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Revenge Procrastination

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Returning Volunteer writer Rebecca Pearson informs us on ‘revenge procrastination’ and what it means about our work-life balance. 

It’s nearly midnight and, although you feel tired, you’ve been scrolling through your phone for the last hour. Yes, your eyes may be closing – they may be laser-red with tiredness – but no matter how hard you try, you can’t bring yourself to actually go to bed. Dreaded procrastination has long been around as an addictive and self-destructive behaviour – most notable for thieving Uni students of submitting their deadlines on-time. But recently, it is that of revenge procrastination which has been thrown into the spotlight.

‘Revenge procrastination’, also known as sleep or bedtime procrastination, describes the desire to sacrifice sleep in exchange for more leisure time – regardless of how tired you may feel. For employees in high-stress jobs, students who may feel bombarded by their workload, or anyone who doesn’t receive a suitable amount of enjoyment or breaks in their day-to-day lives, revenge procrastination is considered a way of making back this lost time.

Whilst revenge procrastination sounds like a smart way in which our bodies are adapting to the demands of a modern lifestyle, it actually conjures up its own detrimental impacts to our overall health and well-being. Sleep deprivation itself can lead to increased stress on the body, it hinders the body’s ability to repair itself, it can result in an increased irritability during the day, and it can also trigger increased levels of ghrelin (the hormone that makes us hungry) which leads to an increased appetite.

But revenge procrastination actually says more about our working habits than it says about us. If our everyday gratification is lacking, and the expectations of our working lives are too high, then even sleep can’t provide the sense of fulfilment that we need. Revenge procrastination has been found to be higher in students, anyone that experiences significant daytime stress, but also anyone with extended working hours. The latter is likely linked to COVID-19, where orders to ‘stay at home’ have resulted in increased working hours and less escape from the working world. Revenge procrastination could also signify the human need for social interaction – and, where this has not been possible due to the pandemic – it has been compensated for by scrolling through social media, or staying up late on Netflix in a bid to repair this lack of social engagement.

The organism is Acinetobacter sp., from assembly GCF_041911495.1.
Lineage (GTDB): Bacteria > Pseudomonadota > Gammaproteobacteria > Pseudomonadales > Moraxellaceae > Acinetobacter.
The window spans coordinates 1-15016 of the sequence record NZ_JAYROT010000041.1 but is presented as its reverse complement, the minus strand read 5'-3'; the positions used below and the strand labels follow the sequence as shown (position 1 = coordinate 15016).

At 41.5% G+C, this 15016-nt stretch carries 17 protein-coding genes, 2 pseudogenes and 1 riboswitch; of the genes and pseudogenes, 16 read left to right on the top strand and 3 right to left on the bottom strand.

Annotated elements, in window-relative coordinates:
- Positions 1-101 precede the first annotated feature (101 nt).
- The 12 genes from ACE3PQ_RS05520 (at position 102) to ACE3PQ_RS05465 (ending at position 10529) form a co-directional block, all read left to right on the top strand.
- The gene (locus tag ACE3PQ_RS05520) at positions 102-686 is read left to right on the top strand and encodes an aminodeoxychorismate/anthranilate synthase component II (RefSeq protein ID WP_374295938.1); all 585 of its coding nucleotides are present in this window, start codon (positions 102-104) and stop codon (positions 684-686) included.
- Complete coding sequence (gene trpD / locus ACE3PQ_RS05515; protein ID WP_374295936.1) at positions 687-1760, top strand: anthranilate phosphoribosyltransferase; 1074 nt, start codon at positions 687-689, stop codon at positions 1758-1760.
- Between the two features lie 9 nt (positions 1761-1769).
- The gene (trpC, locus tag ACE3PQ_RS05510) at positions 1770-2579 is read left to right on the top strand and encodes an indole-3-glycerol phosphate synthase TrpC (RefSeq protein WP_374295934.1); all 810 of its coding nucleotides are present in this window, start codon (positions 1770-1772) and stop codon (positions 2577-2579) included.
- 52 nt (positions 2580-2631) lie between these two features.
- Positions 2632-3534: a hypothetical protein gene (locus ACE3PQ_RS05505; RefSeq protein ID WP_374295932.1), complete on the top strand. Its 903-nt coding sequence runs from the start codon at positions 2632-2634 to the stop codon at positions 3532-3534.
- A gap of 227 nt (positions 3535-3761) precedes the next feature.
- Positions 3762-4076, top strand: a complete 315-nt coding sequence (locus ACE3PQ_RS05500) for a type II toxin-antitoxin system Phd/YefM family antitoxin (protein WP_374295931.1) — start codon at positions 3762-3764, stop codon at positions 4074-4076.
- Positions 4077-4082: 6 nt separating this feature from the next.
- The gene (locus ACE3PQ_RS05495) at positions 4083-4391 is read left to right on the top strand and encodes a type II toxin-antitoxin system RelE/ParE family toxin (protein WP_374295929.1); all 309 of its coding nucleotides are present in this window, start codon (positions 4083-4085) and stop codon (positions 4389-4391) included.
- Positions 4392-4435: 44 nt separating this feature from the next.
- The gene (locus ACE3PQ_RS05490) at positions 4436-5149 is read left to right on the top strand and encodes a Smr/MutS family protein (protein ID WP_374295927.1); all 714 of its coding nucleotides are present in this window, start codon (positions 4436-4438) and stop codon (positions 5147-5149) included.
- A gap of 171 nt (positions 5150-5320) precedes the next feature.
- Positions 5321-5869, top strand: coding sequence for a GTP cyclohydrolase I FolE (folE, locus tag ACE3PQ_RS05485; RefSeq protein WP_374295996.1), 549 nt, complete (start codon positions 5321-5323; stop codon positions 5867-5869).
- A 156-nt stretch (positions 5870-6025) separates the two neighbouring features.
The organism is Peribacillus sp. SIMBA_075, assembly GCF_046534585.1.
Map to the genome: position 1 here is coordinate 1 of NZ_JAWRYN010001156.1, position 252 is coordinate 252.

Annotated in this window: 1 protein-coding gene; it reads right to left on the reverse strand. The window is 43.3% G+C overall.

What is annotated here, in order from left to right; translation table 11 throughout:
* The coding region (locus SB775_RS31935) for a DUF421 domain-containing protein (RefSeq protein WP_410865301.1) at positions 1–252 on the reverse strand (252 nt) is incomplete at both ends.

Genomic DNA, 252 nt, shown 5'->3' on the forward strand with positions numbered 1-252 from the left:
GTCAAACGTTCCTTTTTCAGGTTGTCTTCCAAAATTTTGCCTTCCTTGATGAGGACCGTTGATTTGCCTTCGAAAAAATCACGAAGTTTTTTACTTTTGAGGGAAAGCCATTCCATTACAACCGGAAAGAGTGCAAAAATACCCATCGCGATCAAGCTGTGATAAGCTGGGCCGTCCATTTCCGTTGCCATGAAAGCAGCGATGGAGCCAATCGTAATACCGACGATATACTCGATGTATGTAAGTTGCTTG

The Sleep Foundation recommends keeping consistent with bed and wake-up times as the main way to develop a more stable routine. However, this is likely easier said than done without any changes also coming from the way we live our lives on a daily basis. Since procrastination is tricky, and even somewhat enjoyable, tackling it and stamping out its habits can be a patience-testing process.

Edited by Izzie Naish – News Editor

Header designed by Annabel Smith – Deputy Head of Design

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